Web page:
Karen at Outpost Mavarin has posted another weekend assignment, and this time, I’m going to get it done before the last minute.
Weekend Assignment #200: You’ve recently become friends with someone who unexpectedly reveals that he or she has a time machine, all tested out and ready for adventures. Your friend offers you one round trip to anywhere, anywhen, backwards or forwards in time. What’s your destination? Or would you rather just stay home?
Stay home? Are you kidding? This is the opportunity of a lifetime! See important historical events, resolve debates, maybe even engage in a well-placed assassination or two!
Or travel into the future, and learn what will happen next week, next month, or in the next century! Become as rich as Biff in Back to the Future 2 by betting on sports when you know the outcome of every game! (But, you know, be a better person.)
Which to choose?
As a long time reader and watcher of science fiction, I would be very concerned about traveling to the past. Science fiction writers have come up with three basic hypotheses for the impact of time travelers on the past: (1) the past is immutable, and nothing you do while traveling in the past can have any (significant) impact; (2) the past is not only mutable but fragile — travel into the distant past, crush a bug, and you may return to find the world ruled by a fascist dictatorship or aliens; or (3) the past can be changed, but any change creates a new parallel universe — the original history remains as it was, but a new one comes into existence as well, and you, the time traveler, may be trapped in it.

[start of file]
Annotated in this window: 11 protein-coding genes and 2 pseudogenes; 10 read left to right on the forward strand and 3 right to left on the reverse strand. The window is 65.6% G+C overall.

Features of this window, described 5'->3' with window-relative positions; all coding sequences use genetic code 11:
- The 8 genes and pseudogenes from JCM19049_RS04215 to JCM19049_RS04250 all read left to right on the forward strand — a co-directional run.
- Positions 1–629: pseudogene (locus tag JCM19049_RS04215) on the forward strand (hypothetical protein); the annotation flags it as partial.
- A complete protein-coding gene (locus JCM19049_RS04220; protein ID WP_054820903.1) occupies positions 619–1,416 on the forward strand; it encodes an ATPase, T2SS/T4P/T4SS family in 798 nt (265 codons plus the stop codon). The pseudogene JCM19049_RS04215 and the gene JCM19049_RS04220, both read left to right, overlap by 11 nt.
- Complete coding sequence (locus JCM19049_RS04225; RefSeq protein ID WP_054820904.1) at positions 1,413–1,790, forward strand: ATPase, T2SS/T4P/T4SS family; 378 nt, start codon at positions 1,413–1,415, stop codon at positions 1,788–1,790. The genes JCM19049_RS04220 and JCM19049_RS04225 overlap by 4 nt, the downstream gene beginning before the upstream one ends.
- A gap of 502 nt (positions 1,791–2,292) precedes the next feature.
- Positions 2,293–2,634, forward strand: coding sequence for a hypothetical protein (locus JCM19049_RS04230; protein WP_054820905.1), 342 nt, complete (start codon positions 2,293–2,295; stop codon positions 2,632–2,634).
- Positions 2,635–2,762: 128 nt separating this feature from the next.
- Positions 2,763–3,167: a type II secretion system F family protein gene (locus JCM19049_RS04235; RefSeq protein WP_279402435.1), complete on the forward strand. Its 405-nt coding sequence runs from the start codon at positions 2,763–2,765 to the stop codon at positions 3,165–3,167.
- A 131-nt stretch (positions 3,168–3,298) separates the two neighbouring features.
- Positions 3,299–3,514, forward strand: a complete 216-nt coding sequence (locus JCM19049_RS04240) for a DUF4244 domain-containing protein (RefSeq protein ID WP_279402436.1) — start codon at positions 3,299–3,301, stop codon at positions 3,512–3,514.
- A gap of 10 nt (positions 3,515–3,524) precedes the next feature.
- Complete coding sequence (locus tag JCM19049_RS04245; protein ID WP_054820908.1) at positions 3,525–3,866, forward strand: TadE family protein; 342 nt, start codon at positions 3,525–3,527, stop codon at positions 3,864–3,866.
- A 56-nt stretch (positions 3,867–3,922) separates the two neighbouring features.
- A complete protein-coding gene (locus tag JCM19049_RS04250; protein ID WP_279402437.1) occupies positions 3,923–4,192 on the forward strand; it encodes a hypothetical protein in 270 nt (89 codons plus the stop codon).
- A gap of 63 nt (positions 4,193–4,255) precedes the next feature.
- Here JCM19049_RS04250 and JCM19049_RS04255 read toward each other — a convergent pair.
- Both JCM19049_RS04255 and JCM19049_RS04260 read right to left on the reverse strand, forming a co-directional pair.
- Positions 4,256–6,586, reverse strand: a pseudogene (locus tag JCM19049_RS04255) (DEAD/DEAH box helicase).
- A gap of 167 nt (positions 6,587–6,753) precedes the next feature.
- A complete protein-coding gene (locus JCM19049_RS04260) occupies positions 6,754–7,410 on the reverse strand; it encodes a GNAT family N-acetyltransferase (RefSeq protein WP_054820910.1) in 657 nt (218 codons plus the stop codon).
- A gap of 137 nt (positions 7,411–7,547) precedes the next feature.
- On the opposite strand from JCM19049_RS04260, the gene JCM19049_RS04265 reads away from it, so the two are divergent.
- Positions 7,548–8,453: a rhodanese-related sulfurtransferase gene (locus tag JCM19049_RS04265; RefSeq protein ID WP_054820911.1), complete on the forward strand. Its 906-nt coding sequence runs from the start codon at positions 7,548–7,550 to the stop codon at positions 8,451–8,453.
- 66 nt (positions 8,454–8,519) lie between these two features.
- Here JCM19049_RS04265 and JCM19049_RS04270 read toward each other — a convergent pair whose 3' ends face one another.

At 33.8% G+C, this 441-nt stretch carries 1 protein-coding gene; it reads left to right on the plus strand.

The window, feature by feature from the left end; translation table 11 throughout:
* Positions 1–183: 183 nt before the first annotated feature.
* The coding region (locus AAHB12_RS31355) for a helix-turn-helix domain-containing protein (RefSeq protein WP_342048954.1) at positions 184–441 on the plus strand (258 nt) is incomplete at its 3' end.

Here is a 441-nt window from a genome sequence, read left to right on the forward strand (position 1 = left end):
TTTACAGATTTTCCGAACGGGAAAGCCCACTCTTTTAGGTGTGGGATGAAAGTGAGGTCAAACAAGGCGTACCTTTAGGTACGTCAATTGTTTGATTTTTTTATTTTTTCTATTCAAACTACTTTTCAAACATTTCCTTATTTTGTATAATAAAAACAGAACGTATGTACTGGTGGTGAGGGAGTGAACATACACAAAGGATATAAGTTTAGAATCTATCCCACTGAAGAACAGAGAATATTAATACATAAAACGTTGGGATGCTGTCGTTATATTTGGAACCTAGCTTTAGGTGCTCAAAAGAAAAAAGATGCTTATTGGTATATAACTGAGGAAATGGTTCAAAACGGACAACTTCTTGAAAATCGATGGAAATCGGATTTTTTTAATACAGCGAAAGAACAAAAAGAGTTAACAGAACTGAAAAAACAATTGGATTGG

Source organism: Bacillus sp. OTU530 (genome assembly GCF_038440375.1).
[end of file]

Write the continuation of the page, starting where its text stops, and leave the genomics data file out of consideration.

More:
If my friend can’t tell me which hypothesis is correct, traveling into the past sounds too dangerous. What about traveling into the future? I’m perfectly happy to gain an unfair advantage by collecting newspapers from next week, next month, and next year to assist me in playing the stock market, but those tricks always seem to turn out badly — my stock market purchase could have a ripple effect on the markets that would change the future, and leave me broke instead of rolling in it. Sports betting might be the wiser choice after all; my bets might change the payout offered, but they would be unlikely to change the outcomes of the games, right? Right?
OK, never mind the gambling. I could just bring back an invention from the future, reverse engineer it, and give the world rocket packs (or whatever) a generation early! How could that go wrong?
I could just go to satisfy my own curiosity, I suppose. But wouldn’t that take all the fun out of life? And the Mrs. would probably leave me, just for being so annoying about my lack of surprise.
“Honey, look at this! An alien spaceship landed on the White House lawn last night and brought us the secrets to interstellar travel and curing dandruff! It’s the biggest news story ever!”
“Yeah, yeah, I know. Are we out of coffee again?”
Thwack (sounds of coffee pot hitting me on the head).
Maybe that’s not such a good idea, either. Screw it, I’m not going.
Extra Credit: The first trip is so wildly successful that your friend offers you one more trip, this time in the opposite direction. When are you going this time?
Assuming that the “opposite” of staying home out of sheer panic is decisively going somewhen, then I choose to go to the future and grab those stock market tables. What the hell.